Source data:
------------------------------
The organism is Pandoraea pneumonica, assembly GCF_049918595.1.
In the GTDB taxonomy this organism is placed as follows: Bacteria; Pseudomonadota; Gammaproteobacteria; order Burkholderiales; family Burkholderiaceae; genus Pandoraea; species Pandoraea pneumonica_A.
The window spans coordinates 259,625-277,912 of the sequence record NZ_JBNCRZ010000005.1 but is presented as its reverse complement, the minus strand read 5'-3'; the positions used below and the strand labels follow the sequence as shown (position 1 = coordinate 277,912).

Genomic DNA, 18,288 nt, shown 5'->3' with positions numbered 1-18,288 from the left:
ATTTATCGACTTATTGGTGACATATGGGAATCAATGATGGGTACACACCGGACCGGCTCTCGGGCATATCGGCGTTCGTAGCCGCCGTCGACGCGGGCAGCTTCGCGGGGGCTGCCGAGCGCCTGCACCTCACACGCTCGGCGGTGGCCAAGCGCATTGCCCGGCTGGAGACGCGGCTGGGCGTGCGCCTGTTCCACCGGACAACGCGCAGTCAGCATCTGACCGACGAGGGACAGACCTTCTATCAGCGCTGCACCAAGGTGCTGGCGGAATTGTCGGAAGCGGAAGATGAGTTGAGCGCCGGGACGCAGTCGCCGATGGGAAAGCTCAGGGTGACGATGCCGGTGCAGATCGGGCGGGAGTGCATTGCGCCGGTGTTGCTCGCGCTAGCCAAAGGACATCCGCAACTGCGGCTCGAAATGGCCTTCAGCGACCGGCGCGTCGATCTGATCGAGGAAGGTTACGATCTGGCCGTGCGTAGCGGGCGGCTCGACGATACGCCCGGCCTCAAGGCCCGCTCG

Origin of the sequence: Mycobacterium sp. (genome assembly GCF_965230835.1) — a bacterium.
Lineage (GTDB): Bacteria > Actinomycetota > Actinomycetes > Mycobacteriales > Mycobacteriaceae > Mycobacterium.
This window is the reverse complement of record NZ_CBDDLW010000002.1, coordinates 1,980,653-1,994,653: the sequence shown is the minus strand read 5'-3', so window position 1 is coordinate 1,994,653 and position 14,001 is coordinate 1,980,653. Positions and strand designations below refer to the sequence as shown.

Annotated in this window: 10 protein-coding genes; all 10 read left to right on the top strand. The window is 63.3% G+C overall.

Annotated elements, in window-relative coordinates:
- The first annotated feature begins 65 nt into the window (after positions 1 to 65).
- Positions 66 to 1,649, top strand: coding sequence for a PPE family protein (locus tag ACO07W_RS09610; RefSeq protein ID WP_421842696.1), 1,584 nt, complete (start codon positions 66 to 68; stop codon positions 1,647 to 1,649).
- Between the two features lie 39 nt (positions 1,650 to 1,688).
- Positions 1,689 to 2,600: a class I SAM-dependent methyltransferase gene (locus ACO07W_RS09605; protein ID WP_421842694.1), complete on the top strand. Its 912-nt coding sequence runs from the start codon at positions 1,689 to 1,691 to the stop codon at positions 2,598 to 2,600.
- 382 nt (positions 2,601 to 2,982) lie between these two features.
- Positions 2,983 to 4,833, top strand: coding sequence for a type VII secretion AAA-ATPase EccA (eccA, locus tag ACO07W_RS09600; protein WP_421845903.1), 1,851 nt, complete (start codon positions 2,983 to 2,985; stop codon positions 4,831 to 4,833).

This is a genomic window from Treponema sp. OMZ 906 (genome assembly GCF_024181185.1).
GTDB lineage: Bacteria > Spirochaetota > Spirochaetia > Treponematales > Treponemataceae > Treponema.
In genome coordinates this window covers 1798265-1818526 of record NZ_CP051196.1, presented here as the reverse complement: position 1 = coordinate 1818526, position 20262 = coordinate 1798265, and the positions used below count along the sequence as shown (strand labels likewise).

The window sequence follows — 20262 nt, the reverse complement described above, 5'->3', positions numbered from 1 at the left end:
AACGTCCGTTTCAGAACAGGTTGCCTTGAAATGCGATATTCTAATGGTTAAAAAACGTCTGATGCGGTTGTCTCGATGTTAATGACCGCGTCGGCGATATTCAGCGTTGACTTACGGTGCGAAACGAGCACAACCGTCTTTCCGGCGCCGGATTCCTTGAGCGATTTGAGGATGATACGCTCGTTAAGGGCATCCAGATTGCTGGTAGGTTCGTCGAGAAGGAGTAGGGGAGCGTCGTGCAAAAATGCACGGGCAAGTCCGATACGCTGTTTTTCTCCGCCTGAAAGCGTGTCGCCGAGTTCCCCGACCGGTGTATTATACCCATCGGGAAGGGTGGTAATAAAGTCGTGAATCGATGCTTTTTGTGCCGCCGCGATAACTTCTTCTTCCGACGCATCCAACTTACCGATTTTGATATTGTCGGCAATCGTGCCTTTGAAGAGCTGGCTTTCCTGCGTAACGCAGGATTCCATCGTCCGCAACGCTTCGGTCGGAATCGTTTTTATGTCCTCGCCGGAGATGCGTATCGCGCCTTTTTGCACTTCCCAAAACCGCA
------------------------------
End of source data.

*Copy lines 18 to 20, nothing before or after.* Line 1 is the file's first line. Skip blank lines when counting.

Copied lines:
GTDB lineage: Bacteria > Spirochaetota > Spirochaetia > Treponematales > Treponemataceae > Treponema.
In genome coordinates this window covers 1798265-1818526 of record NZ_CP051196.1, presented here as the reverse complement: position 1 = coordinate 1818526, position 20262 = coordinate 1798265, and the positions used below count along the sequence as shown (strand labels likewise).

The window sequence follows — 20262 nt, the reverse complement described above, 5'->3', positions numbered from 1 at the left end: